You are Invited to Dinner
Updated: Apr 24, 2020
Luke 14: 16 Jesus told him: A man once gave a great banquet and invited a lot of guests. 17 When the banquet was ready, he sent a servant to tell the guests, “Everything is ready! Please come.” 18 One guest after another started making excuses. The first one said, “I bought some land, and I’ve got to look it over. Please excuse me.” 19 Another guest said, “I bought five teams of oxen, and I need to try them out. Please excuse me.” 20 Still another guest said, “I have just gotten married, and I can’t be there.” 21 The servant told his master what happened, and the master became so angry that he said, “Go as fast as you can to every street and alley in town! Bring in everyone who is poor or crippled or blind or lame.” 22 When the servant returned, he said, “Master, I’ve done what you told me, and there is still plenty of room for more people.”23 His master then told him, “Go out along the back roads and fence rows and make people come in, so that my house will be full. 24 Not one of the guests I first invited will get even a bite of my food!”
There is a lovely story of St Francis who understood the invitation to the great banquet. Francis had been invited to dinner by his friend, the noble man, Matteo de’ Rossi. While they were waiting for the master to arrive the servants began distributing food to the beggars who came to the palace gate. Francis slipped out and got in the queue to receive his portion with the beggars. When Matteo got home the servants looked everywhere for Francis. Eventually Matteo spotted him sitting among the beggars. Matteo hurried out and sat beside him, saying “as you will not join me, I shall join you and eat with you here”. The great banquet was happening at the palace gate!
The Parable of the Great Banquet reminds us yet again that some will hear the invitation but will choose not to accept. The host however turns his anger into grace. He tells his servant to go out again and again and invite those who normally did not get invited to the feasts of the wealthy: namely, the poor and the disabled; those who were on the margins of society.
Such people would have been overjoyed to share in the abundance of the feast. Yet even after these folks joined the party, there was still room. So, the owner had the servant go out to the streets and find other people they could: travellers passing through, outsiders looking for work. These were people who might have been suspicious of such an invitation. They would have wondered if this might even be a trick to enslave them. But the servant was to persuade them, to convince them that the invitation was the real deal and that a feast awaited them.
Like the host, God’s desire is for all to come to the future banquet. Jesus invites all to be part of his kingdom movement which he began when he lived here on earth. But some realise there is a catch. The invitation comes with an assurance that there are no places of honour, instead every place is a place of honour.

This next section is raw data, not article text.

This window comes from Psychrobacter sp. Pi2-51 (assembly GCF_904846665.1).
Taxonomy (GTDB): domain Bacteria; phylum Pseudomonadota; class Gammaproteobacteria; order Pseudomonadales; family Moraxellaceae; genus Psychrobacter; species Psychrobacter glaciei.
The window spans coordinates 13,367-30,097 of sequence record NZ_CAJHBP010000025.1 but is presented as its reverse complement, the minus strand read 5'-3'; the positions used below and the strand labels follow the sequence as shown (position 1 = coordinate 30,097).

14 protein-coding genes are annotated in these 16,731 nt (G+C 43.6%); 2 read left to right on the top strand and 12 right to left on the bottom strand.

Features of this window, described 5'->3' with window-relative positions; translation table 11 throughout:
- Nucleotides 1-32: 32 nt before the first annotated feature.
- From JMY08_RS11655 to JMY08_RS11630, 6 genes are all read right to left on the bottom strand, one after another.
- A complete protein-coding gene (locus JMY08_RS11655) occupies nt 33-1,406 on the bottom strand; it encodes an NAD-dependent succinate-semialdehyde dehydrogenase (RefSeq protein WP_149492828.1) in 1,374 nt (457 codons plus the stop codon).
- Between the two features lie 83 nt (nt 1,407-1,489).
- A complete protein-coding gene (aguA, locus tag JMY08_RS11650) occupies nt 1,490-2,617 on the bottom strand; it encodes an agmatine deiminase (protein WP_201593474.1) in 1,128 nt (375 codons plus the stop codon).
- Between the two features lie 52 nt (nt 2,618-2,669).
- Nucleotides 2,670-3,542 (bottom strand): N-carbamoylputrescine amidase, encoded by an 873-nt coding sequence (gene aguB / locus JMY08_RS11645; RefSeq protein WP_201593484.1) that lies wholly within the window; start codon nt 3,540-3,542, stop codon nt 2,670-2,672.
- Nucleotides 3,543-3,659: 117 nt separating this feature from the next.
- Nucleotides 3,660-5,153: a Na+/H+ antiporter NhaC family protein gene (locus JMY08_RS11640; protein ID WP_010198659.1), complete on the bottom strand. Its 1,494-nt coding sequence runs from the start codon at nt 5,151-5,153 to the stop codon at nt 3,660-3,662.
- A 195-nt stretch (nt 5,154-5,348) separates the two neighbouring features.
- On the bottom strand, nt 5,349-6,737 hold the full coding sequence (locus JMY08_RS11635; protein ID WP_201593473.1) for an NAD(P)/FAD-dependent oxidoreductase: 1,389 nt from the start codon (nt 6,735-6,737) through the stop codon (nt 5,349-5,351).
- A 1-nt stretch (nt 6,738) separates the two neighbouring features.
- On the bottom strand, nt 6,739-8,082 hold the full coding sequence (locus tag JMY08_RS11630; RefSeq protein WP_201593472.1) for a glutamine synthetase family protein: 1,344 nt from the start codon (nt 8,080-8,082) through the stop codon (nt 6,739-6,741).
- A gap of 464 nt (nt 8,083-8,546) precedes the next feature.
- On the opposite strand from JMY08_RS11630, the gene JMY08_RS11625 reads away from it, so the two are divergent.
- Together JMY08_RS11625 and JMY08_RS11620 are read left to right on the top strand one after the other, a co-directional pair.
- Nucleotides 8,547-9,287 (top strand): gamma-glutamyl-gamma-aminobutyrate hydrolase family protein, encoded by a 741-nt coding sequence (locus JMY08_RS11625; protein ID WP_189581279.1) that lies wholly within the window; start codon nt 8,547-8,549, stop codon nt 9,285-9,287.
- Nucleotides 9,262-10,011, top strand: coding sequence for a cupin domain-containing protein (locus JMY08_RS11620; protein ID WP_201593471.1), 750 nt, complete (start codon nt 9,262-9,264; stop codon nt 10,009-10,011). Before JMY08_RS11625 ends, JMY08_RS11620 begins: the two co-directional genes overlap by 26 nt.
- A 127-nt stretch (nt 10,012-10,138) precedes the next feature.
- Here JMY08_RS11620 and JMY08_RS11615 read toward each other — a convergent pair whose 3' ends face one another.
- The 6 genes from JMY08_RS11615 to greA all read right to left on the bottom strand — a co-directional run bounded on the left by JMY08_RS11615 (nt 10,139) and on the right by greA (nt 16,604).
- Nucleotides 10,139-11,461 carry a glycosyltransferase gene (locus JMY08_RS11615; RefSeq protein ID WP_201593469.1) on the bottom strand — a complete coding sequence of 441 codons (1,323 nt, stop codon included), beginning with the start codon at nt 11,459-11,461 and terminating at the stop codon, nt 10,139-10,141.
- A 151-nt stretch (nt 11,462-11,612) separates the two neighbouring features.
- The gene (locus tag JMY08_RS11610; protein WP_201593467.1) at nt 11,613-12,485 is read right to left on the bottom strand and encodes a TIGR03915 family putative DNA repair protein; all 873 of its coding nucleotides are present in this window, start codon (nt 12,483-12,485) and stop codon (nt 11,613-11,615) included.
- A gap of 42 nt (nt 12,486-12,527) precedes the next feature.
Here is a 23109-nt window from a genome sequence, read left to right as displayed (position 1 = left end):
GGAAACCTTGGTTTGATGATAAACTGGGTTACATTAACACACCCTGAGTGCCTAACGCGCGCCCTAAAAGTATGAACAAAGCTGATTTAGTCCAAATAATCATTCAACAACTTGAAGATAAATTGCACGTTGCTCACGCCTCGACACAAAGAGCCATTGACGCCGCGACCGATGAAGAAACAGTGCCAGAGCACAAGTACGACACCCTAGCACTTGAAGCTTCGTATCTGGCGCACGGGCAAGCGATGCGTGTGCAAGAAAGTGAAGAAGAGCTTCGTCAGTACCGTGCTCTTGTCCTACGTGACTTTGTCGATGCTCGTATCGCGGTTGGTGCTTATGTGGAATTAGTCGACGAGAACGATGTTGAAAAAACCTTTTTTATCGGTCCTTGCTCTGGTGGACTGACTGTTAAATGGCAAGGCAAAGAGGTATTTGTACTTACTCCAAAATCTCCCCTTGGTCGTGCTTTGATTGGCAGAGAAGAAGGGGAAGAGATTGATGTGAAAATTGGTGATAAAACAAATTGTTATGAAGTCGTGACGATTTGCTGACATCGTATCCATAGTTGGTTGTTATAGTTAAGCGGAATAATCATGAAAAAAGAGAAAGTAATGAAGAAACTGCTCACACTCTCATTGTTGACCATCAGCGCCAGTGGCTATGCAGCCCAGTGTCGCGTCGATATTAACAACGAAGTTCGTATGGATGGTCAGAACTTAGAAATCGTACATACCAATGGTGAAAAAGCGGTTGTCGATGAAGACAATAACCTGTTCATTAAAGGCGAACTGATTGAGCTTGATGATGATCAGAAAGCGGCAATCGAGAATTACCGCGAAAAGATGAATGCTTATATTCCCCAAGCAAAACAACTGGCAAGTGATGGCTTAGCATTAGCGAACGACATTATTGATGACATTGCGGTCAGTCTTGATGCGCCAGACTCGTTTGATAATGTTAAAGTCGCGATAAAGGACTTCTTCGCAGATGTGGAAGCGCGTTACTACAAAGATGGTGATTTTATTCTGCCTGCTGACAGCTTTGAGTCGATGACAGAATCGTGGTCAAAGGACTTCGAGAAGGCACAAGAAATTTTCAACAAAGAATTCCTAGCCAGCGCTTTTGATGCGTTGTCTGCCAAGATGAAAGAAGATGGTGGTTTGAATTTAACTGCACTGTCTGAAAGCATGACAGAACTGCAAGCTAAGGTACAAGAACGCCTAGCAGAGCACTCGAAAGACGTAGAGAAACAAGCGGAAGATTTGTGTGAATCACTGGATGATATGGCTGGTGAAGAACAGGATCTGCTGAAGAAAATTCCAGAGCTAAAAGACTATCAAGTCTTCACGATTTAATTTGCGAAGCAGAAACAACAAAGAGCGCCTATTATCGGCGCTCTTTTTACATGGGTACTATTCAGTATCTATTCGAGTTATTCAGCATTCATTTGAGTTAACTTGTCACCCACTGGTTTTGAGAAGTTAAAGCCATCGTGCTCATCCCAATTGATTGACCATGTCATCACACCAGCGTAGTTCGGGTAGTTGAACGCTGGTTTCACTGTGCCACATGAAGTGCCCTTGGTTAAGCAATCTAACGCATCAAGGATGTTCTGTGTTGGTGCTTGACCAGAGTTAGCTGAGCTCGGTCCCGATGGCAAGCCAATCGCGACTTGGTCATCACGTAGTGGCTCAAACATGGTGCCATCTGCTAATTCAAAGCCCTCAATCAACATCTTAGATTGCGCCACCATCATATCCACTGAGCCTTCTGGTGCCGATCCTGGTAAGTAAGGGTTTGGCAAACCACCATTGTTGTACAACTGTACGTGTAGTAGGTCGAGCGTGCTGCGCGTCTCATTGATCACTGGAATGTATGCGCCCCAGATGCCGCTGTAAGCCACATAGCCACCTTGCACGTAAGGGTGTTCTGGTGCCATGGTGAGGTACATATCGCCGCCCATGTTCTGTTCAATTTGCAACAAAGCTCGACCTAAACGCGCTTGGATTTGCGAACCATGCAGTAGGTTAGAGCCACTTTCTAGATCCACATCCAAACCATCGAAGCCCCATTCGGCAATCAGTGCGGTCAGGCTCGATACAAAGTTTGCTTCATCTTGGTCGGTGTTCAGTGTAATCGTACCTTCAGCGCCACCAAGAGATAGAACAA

How have you responded to God's invitation? Have you by the power of God's Spirit said "Yes, Jesus. I receive your gift. I surrender myself to your love." Or have you have been ignoring the invitation? Have you given excuses saying that you are too busy right now for all this Christianity stuff? Or perhaps you have gotten the idea that being a good person gets you into the banquet - that you do not even need a divine invitation of grace. Or perhaps you have been on the fence, not quite ready to believe that God is throwing any kind of feast, not sure whether there is any invitation to receive his love. Perhaps the gift of Jesus sounds just too simplistic and easy and that offends your pride?
This blunt tone may alarm you. But if we are in potential danger an alarm is a good thing. If you are surprised to receive an invitation to such an event, then you are more likely to pay attention. If you take something for granted you are more likely to pass up the opportunity. An invitation to be part of the future great banquet is not something to be passed up. The banquet is being prepared for all that receive God’s gift of love and grace in His Son Jesus.
St. Francis realised he was a beggar in need of bread. The bread he accepted humbly was most likely in his mind like the body of Jesus that was given for all beggars at the Crucifixion on the first Good Friday. The death of Jesus acted like the final statement of invitation for anyone to turn back to God to find forgiveness and salvation. The banquet is the celebration of the raising of Jesus from the dead in the Resurrection. The final event extends into the present -- calling unworthy invitees to be part of the life and light that God brings to the many in Jesus. Will you respond?